1. In his bill of exceptions the plaintiff in error attempts to assign error on the ruling of the court sustaining certain of the defendant's special demurrers respecting the plaintiff's allegations as to the extent and location of the grass growing around defendant's swimming pool. The record shows that the plaintiff amended his petition to meet the order of the court in this regard, and having done so, he waived his objection to the order and may not now take exception thereto. Smith v. Bugg, 35 Ga. App. 317 (1) (133 S.E. 49); Bell v. Camp, 109 Ga. App. 221 (1) (135 S.E.2d 914).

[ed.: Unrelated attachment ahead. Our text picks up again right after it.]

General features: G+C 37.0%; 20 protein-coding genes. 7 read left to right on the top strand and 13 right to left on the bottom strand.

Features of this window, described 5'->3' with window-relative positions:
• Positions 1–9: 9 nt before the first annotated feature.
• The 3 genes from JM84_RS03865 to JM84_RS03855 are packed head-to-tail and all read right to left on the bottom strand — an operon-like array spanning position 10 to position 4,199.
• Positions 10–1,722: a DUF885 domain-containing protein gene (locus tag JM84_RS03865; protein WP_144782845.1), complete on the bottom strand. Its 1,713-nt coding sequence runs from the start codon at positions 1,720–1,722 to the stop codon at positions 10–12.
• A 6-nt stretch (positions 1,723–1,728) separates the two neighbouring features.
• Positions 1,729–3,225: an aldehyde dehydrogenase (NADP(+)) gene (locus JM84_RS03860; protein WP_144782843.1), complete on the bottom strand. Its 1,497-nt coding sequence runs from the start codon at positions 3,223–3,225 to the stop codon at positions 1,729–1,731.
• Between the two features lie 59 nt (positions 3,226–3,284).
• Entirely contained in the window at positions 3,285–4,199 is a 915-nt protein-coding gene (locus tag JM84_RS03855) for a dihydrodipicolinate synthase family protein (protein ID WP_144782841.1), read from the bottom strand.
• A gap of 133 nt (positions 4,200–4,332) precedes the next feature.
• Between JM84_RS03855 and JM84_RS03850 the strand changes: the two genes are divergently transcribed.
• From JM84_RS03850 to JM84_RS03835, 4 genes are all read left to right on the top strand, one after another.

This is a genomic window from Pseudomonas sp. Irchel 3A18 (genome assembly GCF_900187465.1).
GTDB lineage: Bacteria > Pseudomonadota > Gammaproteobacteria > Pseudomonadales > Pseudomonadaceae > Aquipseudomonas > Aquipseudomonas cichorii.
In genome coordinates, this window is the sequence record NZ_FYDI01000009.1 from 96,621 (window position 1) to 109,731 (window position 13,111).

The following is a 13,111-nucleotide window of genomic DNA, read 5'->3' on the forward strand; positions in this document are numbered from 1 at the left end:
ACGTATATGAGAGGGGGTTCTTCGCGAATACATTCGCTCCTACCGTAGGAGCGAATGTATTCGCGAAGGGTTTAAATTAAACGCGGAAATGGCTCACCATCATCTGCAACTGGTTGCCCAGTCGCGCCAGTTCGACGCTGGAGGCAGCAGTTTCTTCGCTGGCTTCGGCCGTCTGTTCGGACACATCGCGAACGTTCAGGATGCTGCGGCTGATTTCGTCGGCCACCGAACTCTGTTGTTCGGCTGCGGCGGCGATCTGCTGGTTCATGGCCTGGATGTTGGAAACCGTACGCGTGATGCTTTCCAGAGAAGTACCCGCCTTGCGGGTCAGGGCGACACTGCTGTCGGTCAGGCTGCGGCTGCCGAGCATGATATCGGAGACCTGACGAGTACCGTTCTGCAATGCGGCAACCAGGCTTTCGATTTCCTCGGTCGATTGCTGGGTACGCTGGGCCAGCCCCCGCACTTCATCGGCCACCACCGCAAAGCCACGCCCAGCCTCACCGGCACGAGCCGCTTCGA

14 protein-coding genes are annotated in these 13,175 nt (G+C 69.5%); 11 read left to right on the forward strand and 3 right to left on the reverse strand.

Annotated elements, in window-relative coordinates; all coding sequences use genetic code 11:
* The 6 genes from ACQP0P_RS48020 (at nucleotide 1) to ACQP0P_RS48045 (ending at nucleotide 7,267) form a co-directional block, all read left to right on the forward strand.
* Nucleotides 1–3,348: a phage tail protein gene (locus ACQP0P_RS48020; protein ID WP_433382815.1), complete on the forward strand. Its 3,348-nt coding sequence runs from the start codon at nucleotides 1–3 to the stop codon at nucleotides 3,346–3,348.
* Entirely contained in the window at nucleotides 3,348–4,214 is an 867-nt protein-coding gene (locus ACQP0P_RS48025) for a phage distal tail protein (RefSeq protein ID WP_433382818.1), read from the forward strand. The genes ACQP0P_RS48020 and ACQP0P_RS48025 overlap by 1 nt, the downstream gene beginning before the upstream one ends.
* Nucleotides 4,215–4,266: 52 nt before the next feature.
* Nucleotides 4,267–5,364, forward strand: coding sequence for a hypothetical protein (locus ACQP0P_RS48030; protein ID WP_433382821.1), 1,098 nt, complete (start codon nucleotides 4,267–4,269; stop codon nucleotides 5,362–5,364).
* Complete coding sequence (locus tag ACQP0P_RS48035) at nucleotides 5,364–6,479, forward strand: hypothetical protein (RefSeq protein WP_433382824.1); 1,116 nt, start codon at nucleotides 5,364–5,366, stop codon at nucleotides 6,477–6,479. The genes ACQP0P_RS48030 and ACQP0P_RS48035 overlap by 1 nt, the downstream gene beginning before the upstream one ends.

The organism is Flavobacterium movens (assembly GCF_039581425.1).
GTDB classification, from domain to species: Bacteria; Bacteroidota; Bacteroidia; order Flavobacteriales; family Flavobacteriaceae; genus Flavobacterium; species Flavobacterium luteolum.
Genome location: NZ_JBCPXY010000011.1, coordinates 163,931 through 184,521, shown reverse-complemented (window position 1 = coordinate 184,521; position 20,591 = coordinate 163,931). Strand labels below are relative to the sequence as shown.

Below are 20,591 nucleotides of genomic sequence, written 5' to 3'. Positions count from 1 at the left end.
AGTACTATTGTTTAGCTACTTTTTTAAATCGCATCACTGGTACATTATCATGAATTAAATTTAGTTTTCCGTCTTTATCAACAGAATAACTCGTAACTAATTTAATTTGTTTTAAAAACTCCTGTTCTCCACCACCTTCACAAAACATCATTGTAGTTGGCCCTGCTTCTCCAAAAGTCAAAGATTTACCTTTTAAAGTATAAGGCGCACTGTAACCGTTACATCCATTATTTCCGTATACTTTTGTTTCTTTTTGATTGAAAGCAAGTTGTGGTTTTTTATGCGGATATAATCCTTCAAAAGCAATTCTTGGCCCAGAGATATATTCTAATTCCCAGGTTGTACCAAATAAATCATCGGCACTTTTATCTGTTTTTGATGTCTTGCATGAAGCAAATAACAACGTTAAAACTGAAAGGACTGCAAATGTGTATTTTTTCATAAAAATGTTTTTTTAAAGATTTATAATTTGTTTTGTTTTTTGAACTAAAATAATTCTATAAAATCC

2. The petition alleges that the defendant was negligent in that it permitted tin cans, bottles, and other debris to accumulate in the grass around its pool and failed to inspect the grass so as to ascertain the presence of and remove sharp objects of a dangerous nature thrown or accumulated around the pool during the course of its daily operations. In every action against a landowner based on his negligent failure to maintain the premises in a safe condition, actual or constructive knowledge of the landowner of the unsafe condition is an essential element of the cause of action. Thus it is essential in this case that knowledge on the part of the defendant of the presence of the tin can concealed in the grass be shown. Here the petition alleges that the dangerous instrumentality concealed in the high grass "was known to the defendant," or that "it was its duty to know in the exercise of ordinary care." This, of course, is merely an allegation of constructive knowledge, but it is sufficient if the specific facts otherwise alleged are such as to raise a duty on the part of the defendant to know. Pacetti v. Central of Ga. R. Co., 6 Ga. App. 97, 101 (1) (64 S.E. 302). Paraphrasing what was said by Judge Powell in that case: Normally, perhaps, the operator of a place of public resort, such as a swimming pool, would be under no duty to anticipate the presence on the ground, whereon the patrons are invited to come, of sharp objects or that a patron would likely step upon such an object and cut his foot. But, circumstances alter cases, and under the facts set forth in the petition in this case, it may be said that the defendant permitted an unusual situation to exist on its premises. Those allegations show that the defendant had permitted the grass around its pool to grow to a height of six to eight inches; it did not grow to this height overnight but did so over a period of several days at least; the defendant knew that it was the common practice of its patrons, the members of the church and the students in its private school, to leave bottles, containers, opened tin cans, and other dangerous objects around the pool, and it was also familiar with the practice of its patrons of throwing litter of a similar description into the grass around the pool. If these factual allegations be proved, then a jury would be authorized to find that the knowledge on the part of the defendant of this practice of its patrons, together with its knowledge of the unkempt condition of the grass growing around the pool, coupled with the common knowledge possessed by every person of which the defendant was bound to take notice that objects such as bottles and tin cans deposited in such high grass could not be readily observed except by one making a careful inspection, imposed upon the defendant the duty of making such an inspection of the area and of removing from the grass any dangerous objects found to be in a place where its customers were invited or reasonably expected to be. A jury would be further authorized to find that the duty to make inspections of the area and to remove dangerous objects devolved upon defendant, if not before, certainly after, the grass had reached such height as to conceal the dangerous objects deposited therein, and that this condition had existed for several days, and from this, the jury would be authorized to find that defendant had constructive knowledge of the presence of the tin can on which the plaintiff's son stepped, and that the defendant was negligent in failing to either remove the can or warn the plaintiff's son of its presence. Under these allegations it would be a question for a jury to determine whether or not the defendant was negligent in failing to make daily inspections of its premises or, upon the failure to make such inspections, to warn the plaintiff's son that it might be dangerous for him to walk through the grass, and it would also be a jury question whether the failure of the defendant to inspect or warn, if negligent, was the proximate cause of the plaintiff's son's injuries.